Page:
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#24 Of Our Amazing People Living with HIV: Jessi Mona Cartwright-Biggs

Jessi Mona Cartwright-Biggs

In 2018, this grandma took on family separation, Kavanaugh, and HIV stigma — and still had time to get out the vote.

“We will neversurrender to the injustice,” says Jessi Mona Cartwright-Biggs, a 67-year-young grandmother and activist who lives in Houston, Texas. She’s spent the past year fighting for our rights on numerous fronts and helping the blue wave by getting folks to register and vote in the midterms.

Cartwright-Biggs, who jokes that, “HIV has been living with me for 19 years,” is one of the founders of the Positive Women’s Network-USA Texas Greater Houston Area chapter and serves as its strategic communication action team officer.

“I go to different organizations to address and speak about the stigmatizing language they are using and request it be changed,” Cartwright-Biggs says of her work with PWN. “The outcome thus far has been positive.” She also does outreach at re-entry programs for people paroled from prison, is involved in voter registration drives, and speaks to residential facilities for people living with HIV about resources available — especially for women who are poz.

Cartwright-Biggs grew up in upstate New York where she attended a Catholic school in which she was the only black kid in her class until 8th grade. She went on to earn an associate degree in criminal justice and a bachelor’s in human services.

As a survivor of intimate partner violence, sexual assault, and violence in the workplace, Cartwright-Biggs says she’s been able to use her trauma for good to help others and empathize with those who experience trauma themselves. During the Kavanaugh confirmation proceedings Cartwright-Biggs says, “I felt the resurgence of the pain all over again,” and she joined in protesting his confirmation to the Supreme Court.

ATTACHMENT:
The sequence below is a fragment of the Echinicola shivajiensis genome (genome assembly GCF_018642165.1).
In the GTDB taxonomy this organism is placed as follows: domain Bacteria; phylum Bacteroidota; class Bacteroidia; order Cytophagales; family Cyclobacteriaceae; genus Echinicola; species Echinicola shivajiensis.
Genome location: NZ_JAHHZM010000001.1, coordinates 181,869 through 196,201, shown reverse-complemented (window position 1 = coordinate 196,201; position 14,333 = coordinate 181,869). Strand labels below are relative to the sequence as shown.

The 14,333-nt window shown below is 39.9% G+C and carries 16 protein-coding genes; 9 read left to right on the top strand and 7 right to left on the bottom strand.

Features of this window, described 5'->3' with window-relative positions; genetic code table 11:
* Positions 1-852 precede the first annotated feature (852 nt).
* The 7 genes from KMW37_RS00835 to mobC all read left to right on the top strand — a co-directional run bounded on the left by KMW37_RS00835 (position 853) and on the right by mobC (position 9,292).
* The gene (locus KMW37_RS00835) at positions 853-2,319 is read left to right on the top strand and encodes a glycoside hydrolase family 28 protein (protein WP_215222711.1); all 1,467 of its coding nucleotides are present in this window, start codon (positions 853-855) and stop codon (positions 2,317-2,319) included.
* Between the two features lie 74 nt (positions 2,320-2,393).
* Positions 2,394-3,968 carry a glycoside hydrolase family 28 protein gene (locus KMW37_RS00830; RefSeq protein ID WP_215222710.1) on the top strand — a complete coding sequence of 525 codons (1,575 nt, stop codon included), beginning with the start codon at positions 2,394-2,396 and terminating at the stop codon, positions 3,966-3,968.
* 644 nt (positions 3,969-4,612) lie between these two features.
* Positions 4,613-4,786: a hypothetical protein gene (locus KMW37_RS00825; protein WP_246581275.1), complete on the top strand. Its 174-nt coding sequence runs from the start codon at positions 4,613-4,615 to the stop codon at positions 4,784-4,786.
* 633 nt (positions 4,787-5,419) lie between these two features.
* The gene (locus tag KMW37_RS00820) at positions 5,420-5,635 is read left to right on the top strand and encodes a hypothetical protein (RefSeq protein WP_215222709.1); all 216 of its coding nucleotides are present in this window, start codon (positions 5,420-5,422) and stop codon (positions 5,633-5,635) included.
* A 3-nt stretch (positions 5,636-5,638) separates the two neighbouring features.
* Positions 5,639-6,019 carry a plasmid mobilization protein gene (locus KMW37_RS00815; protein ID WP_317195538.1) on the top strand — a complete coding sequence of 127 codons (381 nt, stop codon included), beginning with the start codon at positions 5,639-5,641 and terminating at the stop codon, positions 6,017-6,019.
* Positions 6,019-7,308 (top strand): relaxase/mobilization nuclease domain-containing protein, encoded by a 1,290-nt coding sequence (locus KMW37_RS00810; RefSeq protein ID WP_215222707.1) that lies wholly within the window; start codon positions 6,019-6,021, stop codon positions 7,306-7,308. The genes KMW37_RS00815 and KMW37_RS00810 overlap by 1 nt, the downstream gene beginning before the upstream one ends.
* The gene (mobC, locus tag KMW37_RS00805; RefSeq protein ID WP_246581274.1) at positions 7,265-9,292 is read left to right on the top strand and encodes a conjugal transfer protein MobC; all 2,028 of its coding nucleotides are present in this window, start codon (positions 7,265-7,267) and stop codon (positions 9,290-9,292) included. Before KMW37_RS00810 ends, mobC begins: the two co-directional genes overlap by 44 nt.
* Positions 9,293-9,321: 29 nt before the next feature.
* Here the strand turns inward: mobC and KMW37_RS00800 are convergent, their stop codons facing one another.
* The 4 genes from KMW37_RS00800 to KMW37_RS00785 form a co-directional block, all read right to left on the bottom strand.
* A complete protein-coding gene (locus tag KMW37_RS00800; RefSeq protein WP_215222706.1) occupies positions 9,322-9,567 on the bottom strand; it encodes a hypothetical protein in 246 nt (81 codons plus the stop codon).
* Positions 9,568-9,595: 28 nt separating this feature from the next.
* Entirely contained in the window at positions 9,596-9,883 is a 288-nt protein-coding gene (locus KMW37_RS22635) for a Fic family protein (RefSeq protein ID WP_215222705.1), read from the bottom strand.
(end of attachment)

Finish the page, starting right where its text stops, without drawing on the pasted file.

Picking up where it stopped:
She’s also involved in the fight for immigrant justice in Texas. “I really was proud to be a part of these major events that affect our country,” Cartwright-Biggs says. When she was younger, she didn’t join the Civil Rights Movement, but says this year, “was my opportunity to get involved and protest to support the cause and injustice that took place, and actually is still taking place. The immigration events in Texas reminded me of slavery and the Holocaust. It reminded me of the pain and unbelievable injustice to basic human rights. I couldn’t not take the time to speak out for the voiceless. … I am so proud of having had the opportunity to travel with the ACLU to the Texas-Mexican border to protest the immigration separation.”

She’s also proud to be celebrating her 32nd year of sobriety. And in 2019, she’s looking forward to educating more people who are living with HIV, by sharing resources and stressing “the importance of involving themselves in government that affects them. And most of all, I want to show them that they can thrive in their lives, that HIV-AIDS is not a death sentence.”

Cartwright-Biggs says she sees the biggest challenges facing Americans living with HIV are healthcare, reproductive rights, and racial, social, and economic justice. “All of these are issues that will keep any civic-minded person engaged and very busy,” she acknowledges. “It is an uphill battle and the struggle continues. ”

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